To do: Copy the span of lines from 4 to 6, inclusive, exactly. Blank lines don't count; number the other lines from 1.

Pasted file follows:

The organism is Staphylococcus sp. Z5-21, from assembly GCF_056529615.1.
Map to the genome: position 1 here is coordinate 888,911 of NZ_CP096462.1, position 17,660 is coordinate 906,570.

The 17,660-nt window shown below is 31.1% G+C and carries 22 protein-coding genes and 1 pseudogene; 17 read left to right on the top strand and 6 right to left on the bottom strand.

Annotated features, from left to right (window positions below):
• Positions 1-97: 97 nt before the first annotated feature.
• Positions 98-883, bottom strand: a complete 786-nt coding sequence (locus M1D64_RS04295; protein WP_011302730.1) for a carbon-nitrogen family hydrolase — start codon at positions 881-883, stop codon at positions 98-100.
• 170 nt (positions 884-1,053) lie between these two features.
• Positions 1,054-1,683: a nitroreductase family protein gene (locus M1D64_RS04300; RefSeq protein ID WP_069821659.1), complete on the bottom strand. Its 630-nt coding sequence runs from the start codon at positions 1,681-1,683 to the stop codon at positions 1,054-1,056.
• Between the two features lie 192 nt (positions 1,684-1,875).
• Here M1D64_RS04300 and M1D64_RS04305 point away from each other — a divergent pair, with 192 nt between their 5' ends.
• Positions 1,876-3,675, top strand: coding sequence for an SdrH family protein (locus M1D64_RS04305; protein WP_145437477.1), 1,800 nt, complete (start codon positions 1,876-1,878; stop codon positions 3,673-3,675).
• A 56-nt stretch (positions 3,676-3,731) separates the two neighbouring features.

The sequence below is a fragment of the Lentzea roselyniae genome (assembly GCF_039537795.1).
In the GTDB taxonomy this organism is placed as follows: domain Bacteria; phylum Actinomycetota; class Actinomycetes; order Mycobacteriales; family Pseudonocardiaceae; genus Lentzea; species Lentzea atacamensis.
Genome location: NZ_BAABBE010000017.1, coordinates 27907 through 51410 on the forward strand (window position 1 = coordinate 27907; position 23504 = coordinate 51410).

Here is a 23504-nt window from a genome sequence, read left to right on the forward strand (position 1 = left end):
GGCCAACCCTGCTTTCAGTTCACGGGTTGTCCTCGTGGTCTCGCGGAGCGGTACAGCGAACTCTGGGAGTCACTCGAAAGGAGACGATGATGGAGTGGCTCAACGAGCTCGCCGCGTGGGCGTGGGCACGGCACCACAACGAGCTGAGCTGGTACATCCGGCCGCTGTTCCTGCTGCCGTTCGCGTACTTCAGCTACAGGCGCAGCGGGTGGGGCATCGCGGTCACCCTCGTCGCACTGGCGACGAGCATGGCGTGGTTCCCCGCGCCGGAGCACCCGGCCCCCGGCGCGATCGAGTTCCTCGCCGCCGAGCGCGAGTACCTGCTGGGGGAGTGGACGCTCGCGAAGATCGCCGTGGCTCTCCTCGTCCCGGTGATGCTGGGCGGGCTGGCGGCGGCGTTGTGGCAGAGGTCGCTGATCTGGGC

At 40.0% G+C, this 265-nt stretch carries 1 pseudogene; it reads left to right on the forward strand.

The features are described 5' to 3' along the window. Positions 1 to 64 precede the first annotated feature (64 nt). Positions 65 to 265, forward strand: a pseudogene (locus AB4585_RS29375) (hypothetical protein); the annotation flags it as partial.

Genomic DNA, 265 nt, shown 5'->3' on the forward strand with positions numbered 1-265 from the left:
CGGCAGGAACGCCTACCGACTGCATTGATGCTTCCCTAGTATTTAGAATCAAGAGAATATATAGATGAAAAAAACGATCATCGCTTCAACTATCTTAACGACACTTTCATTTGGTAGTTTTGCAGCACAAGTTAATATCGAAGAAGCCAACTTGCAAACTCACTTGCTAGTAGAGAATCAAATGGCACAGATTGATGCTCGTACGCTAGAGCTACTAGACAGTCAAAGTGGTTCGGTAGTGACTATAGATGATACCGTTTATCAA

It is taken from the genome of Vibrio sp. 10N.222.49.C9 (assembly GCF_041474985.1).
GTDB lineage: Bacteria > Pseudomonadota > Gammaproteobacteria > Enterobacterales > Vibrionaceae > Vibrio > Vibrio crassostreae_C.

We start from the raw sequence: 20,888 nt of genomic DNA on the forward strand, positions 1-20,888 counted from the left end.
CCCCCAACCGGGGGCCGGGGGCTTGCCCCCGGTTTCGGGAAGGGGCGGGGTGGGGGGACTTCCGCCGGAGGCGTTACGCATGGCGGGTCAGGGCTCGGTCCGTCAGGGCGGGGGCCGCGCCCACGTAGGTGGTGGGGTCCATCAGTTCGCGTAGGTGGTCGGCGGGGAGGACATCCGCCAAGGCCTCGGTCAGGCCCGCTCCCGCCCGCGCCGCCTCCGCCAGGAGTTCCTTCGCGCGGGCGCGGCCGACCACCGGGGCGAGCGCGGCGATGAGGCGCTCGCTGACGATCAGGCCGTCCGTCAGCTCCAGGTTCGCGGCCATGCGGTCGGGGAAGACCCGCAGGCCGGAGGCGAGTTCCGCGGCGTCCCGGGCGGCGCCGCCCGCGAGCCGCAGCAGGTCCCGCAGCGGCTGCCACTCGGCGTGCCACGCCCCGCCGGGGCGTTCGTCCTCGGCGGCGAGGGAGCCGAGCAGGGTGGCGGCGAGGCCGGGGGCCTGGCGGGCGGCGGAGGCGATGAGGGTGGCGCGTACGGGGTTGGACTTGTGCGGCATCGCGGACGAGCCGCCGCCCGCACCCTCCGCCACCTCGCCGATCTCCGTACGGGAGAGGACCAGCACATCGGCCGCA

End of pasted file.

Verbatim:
Annotated features, from left to right (window positions below):
• Positions 1-97: 97 nt before the first annotated feature.
• Positions 98-883, bottom strand: a complete 786-nt coding sequence (locus M1D64_RS04295; protein WP_011302730.1) for a carbon-nitrogen family hydrolase — start codon at positions 881-883, stop codon at positions 98-100.